In our weekly roundup, we draw your attention to selected news and articles that highlight issues relating to invasions of your online privacy and threats to the security of your personal data, including problems that Dodoname can help solve. Catching our attention this week were posts about cybersecurity being child’s play, travellers targeted by cybercriminals, and plenty of fresh phishing news. For all our privacy, security and personal data related posts follow @MyDodoname on Twitter.
Reading, writing and cybersecurity
The hot ticket these days isn’t to InfoSec Taylor Swift, it’s to see eight-year old cybersecurity expert and startup CEO Reuben Paul. This pint-sized infosec phenom is in high demand, speaking at numerous infosec conferences, sharing his message that cybersecurity is an important skill set to be teaching younger generations. To learn more about his perspective – and his busy speaking schedule – read this Q&A.
Travelers get more than free continental breakfast
Several stories in the news this week may prompt you to opt for a staycation rather than travel next time you’re contemplating leaving home. From booking your trip to logging on when you’re at the hotel, cybercriminals are one step ahead.
Booking.com, a highly trafficked online travel booking site, admitted that more than 10,000 of its users had been targeted in an email phishing scam. That booking confirmation email you received, seemingly from Booking.com or the hotel itself, and its request for a deposit to hold the reservation? It’s a scam. The site’s PR team went into defence mode, stating that “this was no data breach and that phishing is an industry-wide phenomenon,” while an infosec blogger posited another, more frightening possibility: “Maybe nobody knows how this happened.”
Meanwhile, business travelers in Asia have been targeted in another type of cybersecurity attack. And I mean targeted. Security advisors suspect that the attacks were targeting specific travellers and may have even had those targets’ itineraries. That’s how it started, but the attacks appear to have broadened and vulnerabilities may have impacted anyone connecting to hotel wifi. As is so often the case, phishing appears to have been a primary vector for delivery of these attacks.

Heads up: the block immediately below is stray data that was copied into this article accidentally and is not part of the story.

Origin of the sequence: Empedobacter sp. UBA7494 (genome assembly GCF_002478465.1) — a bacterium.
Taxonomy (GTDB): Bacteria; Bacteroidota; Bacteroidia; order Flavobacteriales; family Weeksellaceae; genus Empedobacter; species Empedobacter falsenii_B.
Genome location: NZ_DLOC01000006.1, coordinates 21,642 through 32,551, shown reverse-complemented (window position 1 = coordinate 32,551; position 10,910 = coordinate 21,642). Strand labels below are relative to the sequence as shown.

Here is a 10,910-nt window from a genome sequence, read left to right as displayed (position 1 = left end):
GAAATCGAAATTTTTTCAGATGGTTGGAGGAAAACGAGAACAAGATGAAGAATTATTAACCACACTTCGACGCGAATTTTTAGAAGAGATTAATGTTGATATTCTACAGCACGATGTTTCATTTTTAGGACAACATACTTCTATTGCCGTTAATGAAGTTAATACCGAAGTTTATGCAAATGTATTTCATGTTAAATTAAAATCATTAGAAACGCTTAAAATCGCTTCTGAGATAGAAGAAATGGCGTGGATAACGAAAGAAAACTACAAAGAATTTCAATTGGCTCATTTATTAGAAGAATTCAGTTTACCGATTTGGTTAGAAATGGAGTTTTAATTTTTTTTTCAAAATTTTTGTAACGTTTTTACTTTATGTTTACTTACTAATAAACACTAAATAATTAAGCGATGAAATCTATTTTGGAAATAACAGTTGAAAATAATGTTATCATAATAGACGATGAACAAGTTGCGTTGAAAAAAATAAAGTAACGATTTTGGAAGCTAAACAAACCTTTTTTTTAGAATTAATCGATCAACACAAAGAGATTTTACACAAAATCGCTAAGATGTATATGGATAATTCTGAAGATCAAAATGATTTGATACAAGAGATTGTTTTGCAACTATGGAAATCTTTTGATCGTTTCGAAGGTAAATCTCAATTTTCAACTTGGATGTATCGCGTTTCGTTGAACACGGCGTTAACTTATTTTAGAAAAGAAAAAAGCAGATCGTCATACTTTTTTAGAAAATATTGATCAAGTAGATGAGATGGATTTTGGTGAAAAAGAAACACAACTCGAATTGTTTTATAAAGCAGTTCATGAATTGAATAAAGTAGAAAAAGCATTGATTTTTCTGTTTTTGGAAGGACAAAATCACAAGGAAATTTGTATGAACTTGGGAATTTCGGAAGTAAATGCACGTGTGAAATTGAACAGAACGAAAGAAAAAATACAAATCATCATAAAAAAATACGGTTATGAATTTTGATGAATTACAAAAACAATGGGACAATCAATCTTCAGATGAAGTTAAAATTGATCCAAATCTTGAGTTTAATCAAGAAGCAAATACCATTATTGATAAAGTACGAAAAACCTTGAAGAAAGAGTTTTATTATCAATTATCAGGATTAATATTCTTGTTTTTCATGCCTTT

It pays to be hypervigilant when booking and using wifi at hotels; give them your Dodoname instead of your email address!
This week’s phishing news includes a bleak Outlook, a Google report shining a light on just how effective these scams are, and the full extent of the Home Depot breach that brought Christmas early for potential phishing scammers.
Bad news: Your Microsoft Outlook has been infected with a Trojan virus! At least that’s what the phishing scam in inboxes this week declared. Just click on the link in the very legitimate-looking email from Windows Microsoft to run the Norton antivirus software and eliminate the c93 virus from your mailbox; failing to do so will result in the deactivation of your mailbox. What is actually happening is that by following the steps in the email, you’re handing your Outlook credentials to cybercriminals. And recipients are clicking on these nefarious links much more frequently than you’d think, according to a recent report by Google.
Phishing scams are wildly successful, which is why they continue to plague our inboxes. Google has conducted some fascinating and terrifying research into what they’ve dubbed “manual hijacking,” a primary vector for which is phishing. The results are staggering – phishing emails were effective between three and 45 percent of the time. Of those who clicked on phishing links, 14 percent entered personal data like login credentials or credit card information. These stats are very alarming when you consider the number of personal records taken in some of the recent data breaches.
Listen closely. Do you hear it? That faint sound you hear is that of countless hackers thanking their lucky stars for the phishing bounty they’ve received from the likes of Home Depot. Home Depot has been on the PR campaign trail, trying to clean up the mess of the much-publicized data breaches that company has experienced. One consumer and journalist who had her details exposed in the breach shared the contents of an email that Home Depot sent out to those affected. In that email, the director of corporate communications for the company threw its loyalty program partners under the bus as the weak link in the data security chain, and let recipients know that theirs were just one of 53 million – more than the entire population of Canada! – email addresses compromised, followed by some tips and tricks for avoiding phishing scams.
An ounce of prevention is worth a pound of cure, as they say. Should have used Dodoname!